Things are done and said, lies are told, for the sake of drama. How dramatic is it to state that we use all of our brain capacity, and most of it is storage? That we only keep what we need, and the rest gets dumped to make space for more stuff. How interesting is that? How interesting would the upcoming movie Lucy be if it told the truth?

How interesting would superheroics be if they told the truth? Cars can’t be thrown the way they are, stresses to the human body can’t be survived, and even though Marvel makes a valiant effort to make their explanations sound as scientific as possible, there is a lot of hand-waving and suspension of disbelief going on when it comes to their characters. [DC doesn’t try as hard to make their characters as scientifically viable as Marvel does.]

How much research should be done, then?

Enough to understand the material, and how it will work in the story. That’s all. You don’t need to be an astrophysicist or geneticist or ghost hunter or biologist or an engineer or… You don’t need to be any of that. You just need to understand enough of the material to tell your story well.

This becomes more of a challenge when talking about characters, though. If you want to do a psychological study of Batman, you’d have to pick an era and a writer. Same thing for the Joker. Same thing for each and every character that anyone but the original writer has worked on.

Want to create a violent psychopath? Which is more dramatic, having them do all kinds of things to people, or finding out they were a bedwetter until their late teens, kept hurting animals until they finally got to hurting people. Is the reason behind their actions as important as their actions themselves? No.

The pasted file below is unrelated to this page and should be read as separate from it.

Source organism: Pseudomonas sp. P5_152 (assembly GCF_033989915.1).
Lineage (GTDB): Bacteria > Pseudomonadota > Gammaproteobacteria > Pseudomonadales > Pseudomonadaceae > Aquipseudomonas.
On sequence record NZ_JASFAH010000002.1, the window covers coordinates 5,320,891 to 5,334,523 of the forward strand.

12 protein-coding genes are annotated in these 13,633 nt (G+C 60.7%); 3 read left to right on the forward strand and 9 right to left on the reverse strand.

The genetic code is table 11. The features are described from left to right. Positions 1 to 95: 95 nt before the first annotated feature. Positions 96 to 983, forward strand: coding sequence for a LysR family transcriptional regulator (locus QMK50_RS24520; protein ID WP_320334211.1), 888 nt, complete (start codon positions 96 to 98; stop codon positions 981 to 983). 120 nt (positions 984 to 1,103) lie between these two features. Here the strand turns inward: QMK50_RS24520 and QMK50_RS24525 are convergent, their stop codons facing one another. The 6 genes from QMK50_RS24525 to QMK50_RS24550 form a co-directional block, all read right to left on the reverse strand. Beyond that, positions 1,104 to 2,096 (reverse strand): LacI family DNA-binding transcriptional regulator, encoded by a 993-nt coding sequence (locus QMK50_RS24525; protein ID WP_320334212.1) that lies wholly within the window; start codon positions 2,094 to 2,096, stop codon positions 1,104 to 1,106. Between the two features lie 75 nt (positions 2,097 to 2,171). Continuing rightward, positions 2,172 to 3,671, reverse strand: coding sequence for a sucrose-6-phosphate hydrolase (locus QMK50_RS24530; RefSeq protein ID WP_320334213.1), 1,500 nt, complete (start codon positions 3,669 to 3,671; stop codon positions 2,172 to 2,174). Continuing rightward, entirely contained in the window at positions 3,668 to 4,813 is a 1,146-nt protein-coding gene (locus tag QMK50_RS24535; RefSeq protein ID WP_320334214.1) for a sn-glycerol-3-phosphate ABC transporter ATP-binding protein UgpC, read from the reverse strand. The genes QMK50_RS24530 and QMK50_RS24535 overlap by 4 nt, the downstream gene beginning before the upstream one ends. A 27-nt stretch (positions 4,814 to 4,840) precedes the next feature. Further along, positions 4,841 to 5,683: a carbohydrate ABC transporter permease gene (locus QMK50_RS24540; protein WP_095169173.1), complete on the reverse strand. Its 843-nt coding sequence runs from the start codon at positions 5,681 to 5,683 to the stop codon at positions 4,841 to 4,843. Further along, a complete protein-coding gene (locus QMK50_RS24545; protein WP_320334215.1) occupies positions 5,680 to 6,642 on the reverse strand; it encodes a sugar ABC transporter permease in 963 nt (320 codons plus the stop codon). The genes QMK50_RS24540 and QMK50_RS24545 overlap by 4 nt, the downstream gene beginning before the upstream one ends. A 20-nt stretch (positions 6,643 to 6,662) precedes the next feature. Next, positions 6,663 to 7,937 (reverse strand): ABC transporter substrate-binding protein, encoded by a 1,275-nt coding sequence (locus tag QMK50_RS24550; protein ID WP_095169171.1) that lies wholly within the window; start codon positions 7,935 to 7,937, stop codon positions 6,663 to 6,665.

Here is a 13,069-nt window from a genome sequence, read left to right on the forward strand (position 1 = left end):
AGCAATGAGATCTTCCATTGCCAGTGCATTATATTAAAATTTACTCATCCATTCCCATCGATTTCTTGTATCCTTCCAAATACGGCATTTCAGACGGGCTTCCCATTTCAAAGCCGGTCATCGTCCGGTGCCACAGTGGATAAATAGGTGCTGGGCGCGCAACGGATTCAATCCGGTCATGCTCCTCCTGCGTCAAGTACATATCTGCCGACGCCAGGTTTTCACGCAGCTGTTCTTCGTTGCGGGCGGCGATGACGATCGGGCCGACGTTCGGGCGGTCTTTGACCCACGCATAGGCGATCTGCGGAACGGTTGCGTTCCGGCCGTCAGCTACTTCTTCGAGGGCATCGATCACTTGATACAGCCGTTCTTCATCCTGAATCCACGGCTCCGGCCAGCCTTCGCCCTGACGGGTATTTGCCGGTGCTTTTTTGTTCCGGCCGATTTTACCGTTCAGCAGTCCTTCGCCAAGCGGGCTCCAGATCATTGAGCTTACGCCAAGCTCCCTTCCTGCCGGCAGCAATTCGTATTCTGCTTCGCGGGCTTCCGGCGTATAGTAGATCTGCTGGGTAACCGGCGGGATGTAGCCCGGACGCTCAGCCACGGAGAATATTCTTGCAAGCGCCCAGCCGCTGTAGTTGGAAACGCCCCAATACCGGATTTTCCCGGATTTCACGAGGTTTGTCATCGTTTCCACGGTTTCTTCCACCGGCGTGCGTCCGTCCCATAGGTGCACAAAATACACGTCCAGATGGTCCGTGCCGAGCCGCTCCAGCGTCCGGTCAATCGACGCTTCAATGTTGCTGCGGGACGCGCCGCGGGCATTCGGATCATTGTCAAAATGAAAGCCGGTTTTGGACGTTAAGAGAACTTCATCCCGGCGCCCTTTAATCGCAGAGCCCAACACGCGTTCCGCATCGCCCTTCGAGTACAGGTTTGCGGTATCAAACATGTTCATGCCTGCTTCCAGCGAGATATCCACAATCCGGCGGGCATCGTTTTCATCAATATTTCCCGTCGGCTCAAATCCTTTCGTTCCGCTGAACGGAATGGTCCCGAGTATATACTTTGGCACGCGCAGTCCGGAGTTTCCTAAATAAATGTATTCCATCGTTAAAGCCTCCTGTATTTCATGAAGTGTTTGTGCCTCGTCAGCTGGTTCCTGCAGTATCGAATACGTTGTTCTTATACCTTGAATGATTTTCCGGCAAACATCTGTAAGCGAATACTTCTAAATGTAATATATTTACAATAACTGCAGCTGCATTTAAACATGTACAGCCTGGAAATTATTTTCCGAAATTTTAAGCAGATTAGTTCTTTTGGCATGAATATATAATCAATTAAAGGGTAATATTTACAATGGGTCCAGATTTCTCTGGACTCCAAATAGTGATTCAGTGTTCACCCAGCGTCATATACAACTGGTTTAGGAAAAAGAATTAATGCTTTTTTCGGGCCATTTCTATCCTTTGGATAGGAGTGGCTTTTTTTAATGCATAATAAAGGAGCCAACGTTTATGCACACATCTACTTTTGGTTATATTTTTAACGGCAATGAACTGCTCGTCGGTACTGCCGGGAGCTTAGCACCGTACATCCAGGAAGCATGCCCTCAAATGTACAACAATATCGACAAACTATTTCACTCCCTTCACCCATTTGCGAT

Don’t let realism get in the way of the dramatic. Because here’s what’s going to happen: all of that research you’ve done? It isn’t going to make it into the story. Or, at best, you’ve done hours of research, and you only use a couple of lines before moving on to the next part of the story.

Research what you need to in order to get an understanding of the material, ask the questions that need to be asked and get the answers that work best, but unless it is a widely known fact that will kill your story if you contradict it, don’t sacrifice the dramatic on the altar of truth.

That sounds terrible. I know. I’m a person who, when watching a movie or show, tries to count the amount of bullets fired out of a revolver. Often, especially in older movies, it is much more than six. Holding a semi-automatic on its side? It looks dramatic, but it is crap for actually hitting what you’re aiming at. I want the truth, or as close as I can get to it. But the dramatic should never be second fiddle to truth. Truth should be second fiddle to the dramatic.

And this is why we get story “errors.” Most of the general public won’t catch it. Grey’s Anatomy: how much stuff is blatantly wrong in there? Surgeons basically running the hospital? How often does what they say not make any sense to those who know [doctors], and how much of it is pure entertainment to the masses? The show is well researched, but the dramatic is not sacrificed for truth.

Don’t let the truth in research stop you from telling your story. Again, the only time that should happen is if it is a widely known fact. Otherwise, sally forth.

See you in seven.

Click here to discuss in the ComixTribe forum at Digital Webbing! 


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Category: Bolts & Nuts, Columns

About the Author ()

Steven is an editor/writer with such credits as Fallen Justice, the award nominated The Standard, and Bullet Time under his belt, as well as work published by DC Comics. Between he and his wife, there are 10 kids (!), so there is a lot of creativity all around him. Steven is also the editor in chief and co-creator of ComixTribe, whose mission statement is Creators Helping Creators Make Better Comics. If you're looking for editing, contact him at for rate inquiries.